There is also the theory that once you become a sincere seeker, a Great Guru will come seeking you and will offer all the wisdom to you. This has happened to countless seekers in India. 
This was how Christ went about seeking his disciples, as the story of Christ reveals. The level of teaching however, depends upon the level of submission of the disciple. The story of Adi Sankara's disciples is a clear proof for this. Thotakacharya was seeming to be just serving Adi Sankara's physical needs. But, when asked by Adi Sankara, he spoke the quintessence of Advaitic wisdom in his "Sruti saara Samuddharanam", to the astonishment of all other disciples.


Na hi prapasyaami mamaapanudyaat yacchokamucchoshanamindriyaanaam   |

Avaapya bhoomaavasapatnammruddham raajayam suraanaamapi chaadhipatyam ||  

Meaning :
"Even if I am to gain unrivalled sovereignty over the earth or even over the celestial Gods, this grief will continue to dry my senses and I find no remedy for it."
Arjuna said further that the grief that was numbing his senses thus cannot leave him even if he was given the sovereignty over the entire earth and even over the kingdoms of the Gods.
While Krodha or anger propels a person into undesirable action, Vishaada or numbing sorrow disables a person from all action.
This was what happened to Arjuna now.
Sanjaya Uvaacha (Now sanjaya said as follows, to Dhritaraashtra) :  

yevamukthvaa Hriseekesam Gudaakesah Prantapah   |

Na yothsya yithi Govindam vukthvaa thooshneem babhoova ha ||  

Meaning :
"Having addressed the Lord as in previous slokas, Arjuna further, finally said, I will not fight, and became utterly silent."
Lord Krishna here was addressed as Hriseekesa, or, the Lord of the senses. Only the Lord of the senses could guide others in the right path.
Arjuna here was addressed as Gudaakesa or conqueror of sleep. Indeed, while in Aranyavaasa, Arjuna went into Penance for several years, remained without sleep, pleased Lord Siva and secured his blessings, along with the Paasupataastra.
This time, when Arjuna said, 'I will not fight', it was not coming out of hie egoistic self. It was coming out of a frustration of not knowing what else was the right thing to do for him. He had already surrendered before the Lord of senses as his disciple and sought from him to know the right path. He had openly and unreservedly confessed that he "did not Know" - and sought the guidance of the master.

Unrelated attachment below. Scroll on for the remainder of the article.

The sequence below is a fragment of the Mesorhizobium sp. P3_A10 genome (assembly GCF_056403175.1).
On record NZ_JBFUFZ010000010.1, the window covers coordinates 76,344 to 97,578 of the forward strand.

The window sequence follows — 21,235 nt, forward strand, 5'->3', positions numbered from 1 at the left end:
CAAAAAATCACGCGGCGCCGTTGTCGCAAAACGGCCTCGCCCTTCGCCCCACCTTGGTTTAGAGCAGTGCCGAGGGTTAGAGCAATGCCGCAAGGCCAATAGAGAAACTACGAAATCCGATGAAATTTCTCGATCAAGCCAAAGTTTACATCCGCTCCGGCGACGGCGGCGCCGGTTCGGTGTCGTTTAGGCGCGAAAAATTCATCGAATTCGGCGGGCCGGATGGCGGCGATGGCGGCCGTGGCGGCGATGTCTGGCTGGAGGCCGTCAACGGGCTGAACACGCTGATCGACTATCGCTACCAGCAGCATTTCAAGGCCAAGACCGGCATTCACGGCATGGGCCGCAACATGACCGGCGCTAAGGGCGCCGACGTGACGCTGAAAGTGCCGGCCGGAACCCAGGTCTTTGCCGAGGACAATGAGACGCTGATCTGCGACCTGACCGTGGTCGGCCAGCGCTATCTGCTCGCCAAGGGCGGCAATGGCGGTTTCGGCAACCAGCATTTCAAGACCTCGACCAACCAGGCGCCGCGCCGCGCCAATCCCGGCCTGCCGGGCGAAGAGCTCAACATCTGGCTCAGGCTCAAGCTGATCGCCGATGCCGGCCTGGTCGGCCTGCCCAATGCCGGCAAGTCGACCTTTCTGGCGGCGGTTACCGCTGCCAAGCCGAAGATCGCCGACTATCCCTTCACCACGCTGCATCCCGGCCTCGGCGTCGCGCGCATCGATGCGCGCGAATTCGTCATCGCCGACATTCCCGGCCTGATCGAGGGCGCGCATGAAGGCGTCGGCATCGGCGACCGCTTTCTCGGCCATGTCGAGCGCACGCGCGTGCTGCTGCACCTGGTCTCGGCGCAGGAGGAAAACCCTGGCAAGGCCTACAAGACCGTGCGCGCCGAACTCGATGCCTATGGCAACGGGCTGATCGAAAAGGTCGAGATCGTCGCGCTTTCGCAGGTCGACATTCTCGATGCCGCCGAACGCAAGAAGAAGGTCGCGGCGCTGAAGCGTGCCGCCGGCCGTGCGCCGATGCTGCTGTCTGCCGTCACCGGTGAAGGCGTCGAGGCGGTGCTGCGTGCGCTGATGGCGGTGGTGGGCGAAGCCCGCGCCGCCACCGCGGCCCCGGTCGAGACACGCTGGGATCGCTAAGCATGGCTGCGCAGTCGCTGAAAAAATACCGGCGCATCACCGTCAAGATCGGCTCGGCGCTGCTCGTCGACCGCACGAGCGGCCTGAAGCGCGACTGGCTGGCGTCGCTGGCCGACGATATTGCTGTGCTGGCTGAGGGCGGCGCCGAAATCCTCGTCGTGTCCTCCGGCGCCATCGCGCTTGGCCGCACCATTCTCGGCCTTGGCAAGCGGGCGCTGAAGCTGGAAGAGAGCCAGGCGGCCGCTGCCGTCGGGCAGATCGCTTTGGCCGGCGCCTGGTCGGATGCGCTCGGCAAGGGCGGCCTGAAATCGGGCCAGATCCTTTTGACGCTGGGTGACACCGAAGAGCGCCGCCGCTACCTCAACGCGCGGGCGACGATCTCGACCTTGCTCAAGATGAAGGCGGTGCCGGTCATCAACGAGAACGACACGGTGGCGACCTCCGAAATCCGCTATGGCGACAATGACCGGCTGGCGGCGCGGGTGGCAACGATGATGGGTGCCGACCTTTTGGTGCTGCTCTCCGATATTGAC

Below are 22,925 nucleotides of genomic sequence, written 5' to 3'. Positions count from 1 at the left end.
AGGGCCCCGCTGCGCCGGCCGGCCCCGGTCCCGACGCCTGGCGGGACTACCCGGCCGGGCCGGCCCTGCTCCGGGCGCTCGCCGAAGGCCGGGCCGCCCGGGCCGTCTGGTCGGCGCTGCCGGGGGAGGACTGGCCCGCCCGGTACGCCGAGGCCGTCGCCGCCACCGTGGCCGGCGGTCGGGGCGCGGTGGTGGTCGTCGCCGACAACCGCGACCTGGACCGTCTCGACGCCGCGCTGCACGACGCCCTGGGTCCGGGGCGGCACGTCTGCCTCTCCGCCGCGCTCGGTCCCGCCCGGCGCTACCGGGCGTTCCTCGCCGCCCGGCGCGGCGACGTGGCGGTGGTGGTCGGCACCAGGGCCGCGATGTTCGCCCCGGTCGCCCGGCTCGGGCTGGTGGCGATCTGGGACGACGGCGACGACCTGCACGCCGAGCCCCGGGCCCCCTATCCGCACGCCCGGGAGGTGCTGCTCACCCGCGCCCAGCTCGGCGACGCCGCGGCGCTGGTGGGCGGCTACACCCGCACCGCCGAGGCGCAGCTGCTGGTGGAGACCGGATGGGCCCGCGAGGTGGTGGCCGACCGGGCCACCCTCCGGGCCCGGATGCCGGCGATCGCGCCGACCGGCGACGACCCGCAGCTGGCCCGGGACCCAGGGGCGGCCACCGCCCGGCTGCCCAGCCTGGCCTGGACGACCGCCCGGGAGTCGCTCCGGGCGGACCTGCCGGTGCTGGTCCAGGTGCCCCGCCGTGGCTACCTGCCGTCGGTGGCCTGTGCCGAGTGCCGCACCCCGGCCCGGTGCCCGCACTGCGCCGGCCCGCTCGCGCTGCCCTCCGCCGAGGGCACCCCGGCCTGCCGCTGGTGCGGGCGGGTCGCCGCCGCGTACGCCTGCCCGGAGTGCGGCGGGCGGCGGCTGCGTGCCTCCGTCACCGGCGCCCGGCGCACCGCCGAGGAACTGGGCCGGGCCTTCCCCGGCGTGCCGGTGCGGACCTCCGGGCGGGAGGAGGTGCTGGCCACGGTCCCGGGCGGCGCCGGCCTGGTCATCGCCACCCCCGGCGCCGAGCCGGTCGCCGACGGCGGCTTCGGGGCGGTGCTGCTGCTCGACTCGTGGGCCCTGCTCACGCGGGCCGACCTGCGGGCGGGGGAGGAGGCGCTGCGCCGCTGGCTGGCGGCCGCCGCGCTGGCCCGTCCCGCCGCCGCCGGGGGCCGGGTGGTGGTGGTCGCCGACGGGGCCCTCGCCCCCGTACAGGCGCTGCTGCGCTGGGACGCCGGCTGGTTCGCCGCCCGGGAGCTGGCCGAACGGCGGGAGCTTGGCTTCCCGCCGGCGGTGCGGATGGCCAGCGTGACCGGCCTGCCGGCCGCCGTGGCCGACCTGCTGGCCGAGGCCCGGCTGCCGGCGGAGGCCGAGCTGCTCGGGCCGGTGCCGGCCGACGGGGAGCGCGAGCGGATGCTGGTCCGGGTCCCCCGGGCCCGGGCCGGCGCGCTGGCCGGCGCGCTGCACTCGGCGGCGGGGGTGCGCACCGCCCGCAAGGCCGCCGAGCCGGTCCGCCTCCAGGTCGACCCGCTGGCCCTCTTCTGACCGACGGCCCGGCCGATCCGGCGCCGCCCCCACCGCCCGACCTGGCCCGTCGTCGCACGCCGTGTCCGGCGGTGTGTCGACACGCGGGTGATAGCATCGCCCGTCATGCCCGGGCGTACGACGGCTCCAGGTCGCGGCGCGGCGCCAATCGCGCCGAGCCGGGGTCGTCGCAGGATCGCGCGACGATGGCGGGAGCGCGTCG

As Govinda, Lord Krishna was the knower of all destiny.Surrender to him and accepting him as the deliverer from all dilemmas was the quintessence of the disciple's duties.
Arjuna's vishaada yoga actually ended with this sloka, though, as a chapter, it had ended 9 slokas before. The reason was - once the process of submission to the almighty started, vishaadaautomatically started receding.
The Lord could have said - 'Believe me; Your duty is to Fight;Do that; I will take care of the rest.'  He could say that. But, the Lord had a higher purpose, in his mind.
The Great Hanuman was sitting in the Chariot Flag of Arjuna to watch the Mahabharata war - and he was listening to what the Lord was telling Arjuna. Sanjaya was listening to it; and through Sanjaya, Dhritaraashtra also, was listening to it. 
The all-knowing almighty knew that his teaching should finally reach every one who was in vishaada or who ever wanted to avoid the vishaada. Therefore, instead of a simple direction to Arjuna to fight the war, the Lord was about to relate to him all the facets of the Yoga Sastra from now on. The entire gamut of ancient wisdom was summarized in this Gita by the Lord, for the benefit of Arjuna - and for the benefit of all of us.
Undoubtedly, Bhagavad Gita holds the key to the removal of every type of VISHAADA (or Sorrow) that any human being is ever likely to face in life. It is the key for joyous, purposeful, successful, healthy, peaceful and prosperous living.
As we shall see, Arjuna was not a blind seeker; he had put several searching questions to Lord Krishna at every step, until, every step was satisfactorily explained to him. Arjuna proves to be the best seeker; and the Lord proves to be the most benevolent and Patient Guru.
One of the questions often put by non-seekers is : how did Lord Krishna find so much time to tell the whole Bhagavad Gita - in the midst of the Kurukshetra war-field. 
Time and tide do not wait for us. True. But, they do wait for the Lord. If you can sit in Meditation for a few hours, you will also know that time will wait for you - even though, it does not wait for others. Lord Krishna is called Yogeswara, or Lord of Yoga, as we shall see at the end of Bhagavad Gita. For him everything will wait.
In any case, this question is always an empty, purposeless question from the non-seeker. If you want to get rid of your sorrow, your ill-health, your worldly problems, Gita has many practical steps and suggestions. 
Do you want to  find your Joy and your prosperity by becoming a disciple of the Gita, or, merely prolong and end your life in empty questions and misery as non-seeker?
.....will Continue.